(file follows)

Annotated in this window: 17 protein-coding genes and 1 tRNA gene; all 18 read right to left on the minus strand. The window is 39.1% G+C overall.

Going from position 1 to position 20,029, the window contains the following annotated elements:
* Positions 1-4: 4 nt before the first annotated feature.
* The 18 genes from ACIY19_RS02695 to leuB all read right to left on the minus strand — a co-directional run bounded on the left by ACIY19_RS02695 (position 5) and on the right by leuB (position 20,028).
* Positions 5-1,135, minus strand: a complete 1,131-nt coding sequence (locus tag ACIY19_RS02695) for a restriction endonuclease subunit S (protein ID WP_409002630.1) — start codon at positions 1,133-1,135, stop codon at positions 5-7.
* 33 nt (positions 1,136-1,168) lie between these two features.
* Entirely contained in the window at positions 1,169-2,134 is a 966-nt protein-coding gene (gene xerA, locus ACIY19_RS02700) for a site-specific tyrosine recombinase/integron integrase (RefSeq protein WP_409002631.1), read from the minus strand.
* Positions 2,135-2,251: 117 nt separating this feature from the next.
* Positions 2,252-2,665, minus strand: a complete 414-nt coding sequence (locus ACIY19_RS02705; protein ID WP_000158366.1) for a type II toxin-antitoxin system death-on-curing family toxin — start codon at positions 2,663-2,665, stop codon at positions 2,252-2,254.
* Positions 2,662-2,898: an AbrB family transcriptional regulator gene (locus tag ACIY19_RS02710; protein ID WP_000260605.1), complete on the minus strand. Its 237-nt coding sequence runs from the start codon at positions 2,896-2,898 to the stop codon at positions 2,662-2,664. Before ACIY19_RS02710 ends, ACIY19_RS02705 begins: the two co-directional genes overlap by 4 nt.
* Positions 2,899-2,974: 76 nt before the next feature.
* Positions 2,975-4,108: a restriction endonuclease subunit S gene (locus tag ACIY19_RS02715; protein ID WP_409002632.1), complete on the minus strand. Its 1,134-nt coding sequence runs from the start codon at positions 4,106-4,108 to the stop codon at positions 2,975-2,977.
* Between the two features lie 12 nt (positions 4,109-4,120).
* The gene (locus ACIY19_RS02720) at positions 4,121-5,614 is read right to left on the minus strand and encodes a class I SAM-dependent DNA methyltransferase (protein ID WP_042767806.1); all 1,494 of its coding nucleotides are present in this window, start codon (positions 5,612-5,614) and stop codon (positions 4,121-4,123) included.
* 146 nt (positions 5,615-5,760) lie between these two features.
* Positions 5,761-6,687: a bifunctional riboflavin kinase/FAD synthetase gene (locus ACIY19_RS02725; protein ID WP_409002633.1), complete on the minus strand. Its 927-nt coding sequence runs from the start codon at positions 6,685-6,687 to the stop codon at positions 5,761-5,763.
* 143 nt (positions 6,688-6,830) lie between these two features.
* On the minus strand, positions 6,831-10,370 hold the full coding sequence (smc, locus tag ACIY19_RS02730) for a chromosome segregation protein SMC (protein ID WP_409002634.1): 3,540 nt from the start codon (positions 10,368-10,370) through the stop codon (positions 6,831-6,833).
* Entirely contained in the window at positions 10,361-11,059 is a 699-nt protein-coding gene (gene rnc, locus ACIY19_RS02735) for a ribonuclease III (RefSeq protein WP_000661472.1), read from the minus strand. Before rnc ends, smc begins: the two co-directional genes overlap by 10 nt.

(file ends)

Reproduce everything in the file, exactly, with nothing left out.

Annotated in this window: 17 protein-coding genes and 1 tRNA gene; all 18 read right to left on the minus strand. The window is 39.1% G+C overall.

Going from position 1 to position 20,029, the window contains the following annotated elements:
* Positions 1-4: 4 nt before the first annotated feature.
* The 18 genes from ACIY19_RS02695 to leuB all read right to left on the minus strand — a co-directional run bounded on the left by ACIY19_RS02695 (position 5) and on the right by leuB (position 20,028).
* Positions 5-1,135, minus strand: a complete 1,131-nt coding sequence (locus tag ACIY19_RS02695) for a restriction endonuclease subunit S (protein ID WP_409002630.1) — start codon at positions 1,133-1,135, stop codon at positions 5-7.
* 33 nt (positions 1,136-1,168) lie between these two features.
* Entirely contained in the window at positions 1,169-2,134 is a 966-nt protein-coding gene (gene xerA, locus ACIY19_RS02700) for a site-specific tyrosine recombinase/integron integrase (RefSeq protein WP_409002631.1), read from the minus strand.
* Positions 2,135-2,251: 117 nt separating this feature from the next.
* Positions 2,252-2,665, minus strand: a complete 414-nt coding sequence (locus ACIY19_RS02705; protein ID WP_000158366.1) for a type II toxin-antitoxin system death-on-curing family toxin — start codon at positions 2,663-2,665, stop codon at positions 2,252-2,254.
* Positions 2,662-2,898: an AbrB family transcriptional regulator gene (locus tag ACIY19_RS02710; protein ID WP_000260605.1), complete on the minus strand. Its 237-nt coding sequence runs from the start codon at positions 2,896-2,898 to the stop codon at positions 2,662-2,664. Before ACIY19_RS02710 ends, ACIY19_RS02705 begins: the two co-directional genes overlap by 4 nt.
* Positions 2,899-2,974: 76 nt before the next feature.
* Positions 2,975-4,108: a restriction endonuclease subunit S gene (locus tag ACIY19_RS02715; protein ID WP_409002632.1), complete on the minus strand. Its 1,134-nt coding sequence runs from the start codon at positions 4,106-4,108 to the stop codon at positions 2,975-2,977.
* Between the two features lie 12 nt (positions 4,109-4,120).
* The gene (locus ACIY19_RS02720) at positions 4,121-5,614 is read right to left on the minus strand and encodes a class I SAM-dependent DNA methyltransferase (protein ID WP_042767806.1); all 1,494 of its coding nucleotides are present in this window, start codon (positions 5,612-5,614) and stop codon (positions 4,121-4,123) included.
* 146 nt (positions 5,615-5,760) lie between these two features.
* Positions 5,761-6,687: a bifunctional riboflavin kinase/FAD synthetase gene (locus ACIY19_RS02725; protein ID WP_409002633.1), complete on the minus strand. Its 927-nt coding sequence runs from the start codon at positions 6,685-6,687 to the stop codon at positions 5,761-5,763.
* 143 nt (positions 6,688-6,830) lie between these two features.
* On the minus strand, positions 6,831-10,370 hold the full coding sequence (smc, locus tag ACIY19_RS02730) for a chromosome segregation protein SMC (protein ID WP_409002634.1): 3,540 nt from the start codon (positions 10,368-10,370) through the stop codon (positions 6,831-6,833).
* Entirely contained in the window at positions 10,361-11,059 is a 699-nt protein-coding gene (gene rnc, locus ACIY19_RS02735) for a ribonuclease III (RefSeq protein WP_000661472.1), read from the minus strand. Before rnc ends, smc begins: the two co-directional genes overlap by 10 nt.